Health workers exempt from immigration detention secrecy provisions

Doctors hold up messages of support as health professionals gather at the Sydney Town Hall to oppose the Secrecy Provisions of the Border Force Act in 2015. Source: AAP

The so-called 'gag laws' relating to Australian immigration detention centres will no longer apply to health workers.

The Australian government has amended the secrecy and disclosure provisions of the 2015 Australian Border Force Act to exempt health professionals.

The law mandates a two-year jail term for unauthorised disclosure of "protected information" regarding asylum seeker detention centres.

Michael Pezzullo, Immigration Department Secretary, signed the amendment on September 30.

The amendment defines health practitioners as general and specialist doctors, dentists, nurses, psychologists and health advisers, among others.

The change comes after advocacy group Doctors for Refugees began challenging the government at the High Court in July on the grounds that the law prevented health practitioners from upholding their code of conduct which stipulates they “protect and advance the health and well-being of individual patients, communities and populations”.

Candlelight vigil in Perth for Hamid Kehazaei, an asylum seeker who developed septicaemia after delays in receiving medical treatment at Manus Island in 2014.
Candlelight vigil in Perth for Hamid Kehazaei, an asylum seeker who developed septicaemia after delays in receiving medical treatment at Manus Island in 2014.
newzulu.com

Doctors for Refugees co-founder Dr Barri Phatarfod told SBS that while doctors would no longer fear jail sentences for reporting what they are duty bound to report, potential ramifications remain.

She said they would "likely still face potential civil legal action" from their employer, the Immigration Department, or International Health and Medical Services, depending on their contract. 

Dr Phatarfod said the government must also exempt other professionals looking after asylum seekers at the centres such as lawyers, teachers and social workers.

"Silencing them under threat of jail sentences still means the conditions facing those in detention largely takes place under a cloak of secrecy, which is still unacceptable."

Refugee Council of Australia's acting CEO Tim O'Connor agreed it was concerning that non-health workers were still threatened with two years' jail for disclosing information about the camps to the public, especially because of the "abuse that they witness in these Australian funded, managed and operated centres".

"Nor does this back-flip alter the appalling conditions, nor the systemic lack of transparency and accountability that pervades Australia’s detention regime," Mr O'Connor told SBS.

"There is a well-documented pattern of abuse and impunity in offshore detention, including cases of abuse, child sexual abuse and reports of rape that have not been adequately investigated.

"The Australian Government should urgently address this issue, instead of repeatedly denying allegations and threatening those who speak out."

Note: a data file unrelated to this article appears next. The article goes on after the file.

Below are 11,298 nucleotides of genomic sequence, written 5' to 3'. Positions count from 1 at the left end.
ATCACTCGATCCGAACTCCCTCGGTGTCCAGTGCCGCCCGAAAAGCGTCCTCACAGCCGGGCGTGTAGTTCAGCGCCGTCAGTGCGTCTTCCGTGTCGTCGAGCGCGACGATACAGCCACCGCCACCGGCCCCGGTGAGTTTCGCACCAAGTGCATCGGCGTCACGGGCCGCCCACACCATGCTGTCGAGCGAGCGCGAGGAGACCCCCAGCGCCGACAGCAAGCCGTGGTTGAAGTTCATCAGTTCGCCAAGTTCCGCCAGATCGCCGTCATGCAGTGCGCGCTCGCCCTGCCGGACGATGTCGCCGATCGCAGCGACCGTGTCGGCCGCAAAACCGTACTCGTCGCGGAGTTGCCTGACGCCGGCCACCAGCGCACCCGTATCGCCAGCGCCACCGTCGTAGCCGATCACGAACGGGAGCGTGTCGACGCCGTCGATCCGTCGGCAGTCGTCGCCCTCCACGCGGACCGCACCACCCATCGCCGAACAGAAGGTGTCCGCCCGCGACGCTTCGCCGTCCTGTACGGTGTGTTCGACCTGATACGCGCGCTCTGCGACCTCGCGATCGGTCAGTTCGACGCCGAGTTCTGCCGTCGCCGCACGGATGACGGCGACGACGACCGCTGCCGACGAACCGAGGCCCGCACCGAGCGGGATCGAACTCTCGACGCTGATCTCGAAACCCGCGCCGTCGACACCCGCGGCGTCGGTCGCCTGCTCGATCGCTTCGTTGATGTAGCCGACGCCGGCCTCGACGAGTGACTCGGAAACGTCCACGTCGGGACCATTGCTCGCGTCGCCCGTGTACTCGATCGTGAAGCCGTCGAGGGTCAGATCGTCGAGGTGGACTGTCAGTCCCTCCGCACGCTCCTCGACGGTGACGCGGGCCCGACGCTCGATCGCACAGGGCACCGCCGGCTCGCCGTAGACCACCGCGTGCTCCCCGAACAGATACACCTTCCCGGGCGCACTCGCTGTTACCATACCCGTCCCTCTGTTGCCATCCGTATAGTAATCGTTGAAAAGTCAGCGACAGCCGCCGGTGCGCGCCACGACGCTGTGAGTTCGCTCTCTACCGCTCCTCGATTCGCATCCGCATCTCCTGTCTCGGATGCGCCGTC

A spokesperson from the Immigration Department told SBS on Thursday that it had "consistently made clear" that the Australian Border Force Act does not prevent employees, contractors or consultants such as health practitioners from reporting issues and concerns through "the appropriate channels".

"Despite consistent incorrect claims and reporting of the Australian Border Force Act, the act is not and has never been an instrument to 'gag' lawful disclosures in the public interest regarding the operation of either the regional processing or the immigration detention network in Australia, and the department and the [Immigration] Minister [Peter Dutton] has made this clear on multiple occasions." 

The spokesperson clarified that the amendment "makes clear" that health practitioners performing services for the department are not subject to the act, which includes secrecy and disclosure provisions.

"The department still expects that health practitioners will maintain their strict ethical, professional and contractual obligations of confidentiality and privacy."

Dr Phatarfod said it was important the government acknowledged changing the law.

"So the same information that was a 'lawful disclosure' until July 1 2015 became 'unlawful' overnight [when the act was introduced] and now has become 'lawful' again," she said.
 
Australia’s freedom of speech is not protected like the US, through the First Amendment of its Constitution.

However the High Court has held that there is implied freedom of political communication within Australia’s democracy.

Secrecy provisions 'just one aspect' restricting proper medical practice

Doctors for Refugees' Dr Phatarfod said the secrecy provisions of the Border Force Act was "just one aspect" contributing to a level of medical treatment that is "significantly below what is considered acceptable standards".

Other factors included the inability of patients or doctors to access medical records to review what has happened, the lengthy appeals to the Privacy Commission under FOI [Freedom of Information] regulations, the fact that Nauru is 12 hours away by medivac, and that the people 'resettled' in Nauru face having to assimilate in an often hostile community.

"All these factors contribute to the poor health outcomes for people locked in indefinite, prolonged and isolated detention in an environment and culture very different to what they know.

"And this is even before we consider that as they have been found to be refugees, the government has accepted that they have faced torture, trauma or persecution in their country of origin.

"It's almost surprising that any of this group are surviving as well as they have."

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